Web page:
Nairobi,March 23,2018.John Karegwa is the executive director of Changemaker International, an organisation that promotes trade and investment opportunities between Europe and Africa. He speaks on opportunities in agribusiness that local farmers can explore
The country’s full potential in agribusiness to an extent remains untapped. What are the challenges?
Middlemen, weather and climate change, and low investment in the sector contribute much to what impedes the sector’s full potential.
Both the public and private sectors need to invest in this profitable sector, and the government should be involved too.
It’s disheartening that lending institutions such as banks easily give loans to real-estate investors, yet find it hard to offer the same services to farmers, fearing the risks involved yet every undertaking has risks.
Post-harvest loses, poor quality farming inputs and pests and diseases are other challenges that hamper this sector.
Farmers should form saccos and cooperative societies through which they can easily access markets without exploitation of middlemen and easy purchase of quality farm inputs.
How can agripreneurs cushion themselves from adverse effects of climate change?
Reliance on rain-fed farming is key in heightening the adverse effects of climate change on agriculture and agribusiness.
Investors in the sector should spend on modern innovative methods of farming such as using greenhouses, different forms of water-efficient irrigation, and artificial weather-controlled environment farming, among others.
Currently, when there is plenty of rainfall, farmers can also collect the water and store in dams, ponds, tanks and other similar water storage facilities.
This always comes handy in dry season when they need the water for their crops and other uses in the farm.
You are organising an agribusiness and horticulture stakeholders’ training and trade tour mission in the Netherlands from June 11 to 15. What is this all about, how can one participate in it and what does one stand to gain from this mission?
Dutch investors are willing to invest and advance our country’s agribusiness sector. Through this mission, Kenya’s stakeholders in agribusiness and horticulture will meet and interact with more than 150 multinational investors.
They will access new information and innovative technologies on farming and agribusiness, create linkages and rapports with the investors, find new markets for their produce and facilitation of support and sponsorship for their agribusinesses.
What benefits does one stand to achieve by investing in agribusiness?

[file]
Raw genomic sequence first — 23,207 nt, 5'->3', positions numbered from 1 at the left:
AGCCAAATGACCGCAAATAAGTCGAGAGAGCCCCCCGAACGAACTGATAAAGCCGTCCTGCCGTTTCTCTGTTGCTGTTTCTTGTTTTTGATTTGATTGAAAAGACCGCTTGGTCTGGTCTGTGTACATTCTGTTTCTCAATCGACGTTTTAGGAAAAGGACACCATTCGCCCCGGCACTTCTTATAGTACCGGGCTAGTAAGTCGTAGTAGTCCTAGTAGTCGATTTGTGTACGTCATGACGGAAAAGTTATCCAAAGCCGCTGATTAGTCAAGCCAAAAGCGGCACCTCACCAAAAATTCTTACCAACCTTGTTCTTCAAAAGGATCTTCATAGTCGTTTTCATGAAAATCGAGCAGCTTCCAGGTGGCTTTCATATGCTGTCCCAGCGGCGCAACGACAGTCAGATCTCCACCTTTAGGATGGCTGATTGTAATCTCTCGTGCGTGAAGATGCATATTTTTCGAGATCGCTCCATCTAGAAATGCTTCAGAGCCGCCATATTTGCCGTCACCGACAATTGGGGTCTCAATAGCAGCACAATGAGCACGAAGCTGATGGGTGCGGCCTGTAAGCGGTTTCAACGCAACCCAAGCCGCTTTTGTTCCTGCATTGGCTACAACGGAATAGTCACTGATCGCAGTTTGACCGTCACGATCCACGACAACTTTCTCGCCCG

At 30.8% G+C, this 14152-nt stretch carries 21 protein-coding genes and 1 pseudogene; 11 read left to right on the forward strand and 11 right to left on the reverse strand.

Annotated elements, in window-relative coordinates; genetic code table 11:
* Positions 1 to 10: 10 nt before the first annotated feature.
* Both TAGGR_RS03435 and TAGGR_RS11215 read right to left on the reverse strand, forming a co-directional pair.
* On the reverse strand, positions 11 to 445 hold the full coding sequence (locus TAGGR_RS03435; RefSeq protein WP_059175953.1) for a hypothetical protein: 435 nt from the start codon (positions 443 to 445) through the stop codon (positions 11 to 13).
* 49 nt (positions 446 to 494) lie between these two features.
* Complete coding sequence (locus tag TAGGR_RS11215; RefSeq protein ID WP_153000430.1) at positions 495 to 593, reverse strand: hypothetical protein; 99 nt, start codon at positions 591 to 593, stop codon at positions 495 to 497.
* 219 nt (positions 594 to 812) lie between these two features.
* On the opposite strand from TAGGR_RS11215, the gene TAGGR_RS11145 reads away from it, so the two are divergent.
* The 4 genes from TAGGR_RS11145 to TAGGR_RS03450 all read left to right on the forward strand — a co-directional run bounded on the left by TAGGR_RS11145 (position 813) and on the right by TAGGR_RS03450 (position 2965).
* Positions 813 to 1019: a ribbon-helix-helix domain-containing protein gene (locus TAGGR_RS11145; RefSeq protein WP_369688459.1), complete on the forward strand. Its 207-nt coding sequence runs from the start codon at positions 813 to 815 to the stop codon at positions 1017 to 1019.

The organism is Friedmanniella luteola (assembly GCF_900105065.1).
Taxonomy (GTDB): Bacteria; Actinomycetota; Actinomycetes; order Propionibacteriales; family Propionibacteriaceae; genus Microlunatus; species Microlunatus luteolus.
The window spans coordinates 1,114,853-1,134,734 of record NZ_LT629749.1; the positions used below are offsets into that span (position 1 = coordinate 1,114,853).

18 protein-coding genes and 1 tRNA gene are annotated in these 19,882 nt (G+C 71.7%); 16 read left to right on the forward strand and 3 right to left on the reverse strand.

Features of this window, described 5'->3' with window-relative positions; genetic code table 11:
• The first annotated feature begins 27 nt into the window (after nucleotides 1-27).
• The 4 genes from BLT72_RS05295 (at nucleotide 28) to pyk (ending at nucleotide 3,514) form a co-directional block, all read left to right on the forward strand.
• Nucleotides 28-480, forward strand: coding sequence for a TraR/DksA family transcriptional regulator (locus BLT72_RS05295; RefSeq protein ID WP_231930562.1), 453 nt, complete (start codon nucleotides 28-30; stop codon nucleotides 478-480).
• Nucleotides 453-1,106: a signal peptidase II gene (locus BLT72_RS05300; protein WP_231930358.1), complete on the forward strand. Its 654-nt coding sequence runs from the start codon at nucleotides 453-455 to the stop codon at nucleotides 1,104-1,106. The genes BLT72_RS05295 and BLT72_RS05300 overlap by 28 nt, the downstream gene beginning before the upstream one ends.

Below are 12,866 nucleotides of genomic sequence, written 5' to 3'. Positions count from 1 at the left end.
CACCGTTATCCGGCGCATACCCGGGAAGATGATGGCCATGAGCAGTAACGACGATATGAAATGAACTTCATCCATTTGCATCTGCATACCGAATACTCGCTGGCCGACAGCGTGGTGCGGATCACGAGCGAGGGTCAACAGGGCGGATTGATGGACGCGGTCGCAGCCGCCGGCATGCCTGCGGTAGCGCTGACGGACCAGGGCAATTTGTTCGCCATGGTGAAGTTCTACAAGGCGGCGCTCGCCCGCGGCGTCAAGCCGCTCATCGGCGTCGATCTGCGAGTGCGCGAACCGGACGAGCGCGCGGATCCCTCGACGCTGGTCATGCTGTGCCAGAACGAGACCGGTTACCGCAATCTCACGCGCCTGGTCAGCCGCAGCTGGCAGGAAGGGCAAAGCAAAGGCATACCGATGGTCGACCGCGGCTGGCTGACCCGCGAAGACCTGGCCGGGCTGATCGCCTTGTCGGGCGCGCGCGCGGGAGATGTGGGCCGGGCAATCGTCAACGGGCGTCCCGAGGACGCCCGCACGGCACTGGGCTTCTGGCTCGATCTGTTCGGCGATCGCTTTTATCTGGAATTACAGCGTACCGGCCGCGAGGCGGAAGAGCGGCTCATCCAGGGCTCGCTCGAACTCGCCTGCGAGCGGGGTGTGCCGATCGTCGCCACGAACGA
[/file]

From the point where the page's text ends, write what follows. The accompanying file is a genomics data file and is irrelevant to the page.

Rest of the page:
Agribusiness is well capable of earning Sh1 million in returns. A small country such as Netherlands feeds its population and still remains the second largest exporter of agricultural and horticulture produces.
Such an economy obviously has the benefits trickling down to farmers, which makes them rich. Agribusiness essentially is a rewarding sector.
Which are the best agribusinesses to engage in, especially for the youth?
First, young people should be attracted to farming and agribusiness. Greenhouse farming is among the best bets to start with.
Crops such as pepper, capsicum and tomatoes, among others, are good to start with. As an organisation, we can facilitate the groups’ access to sponsorship and markets if it shows potential.
Bamboo farming is another good venture to invest in as the plant is versatile and never lacks markets. Pig keeping is yet another important project which youth can invest in.
For instance, Netherlands, a small country with a population of about 17 million people, has up to 10 million pigs, showing how important pig-keeping is important to the country’s economy.
Then there is avocado farming, which is among the most productive ventures globally at the moment, especially the Haas variety.
Locally, there is an organisation in Nairobi which is currently recruiting up to 10,000 contract farmers to supply them with Hass avocados. This is also a big opening for the youth to capitalise on.
What is your organisation all about and how does it work in building those seeking to engage in agribusiness?
Changemaker International is based in The Hague, Netherlands and it basically works in creating change in the agribusiness sector by connecting prospective agribusinesses with markets and investors globally.
We also disseminate information on better agribusiness strategies, create linkages for financing and organise missions for farmers’ exposure to better agribusinesses globally.
Source, Daily Nation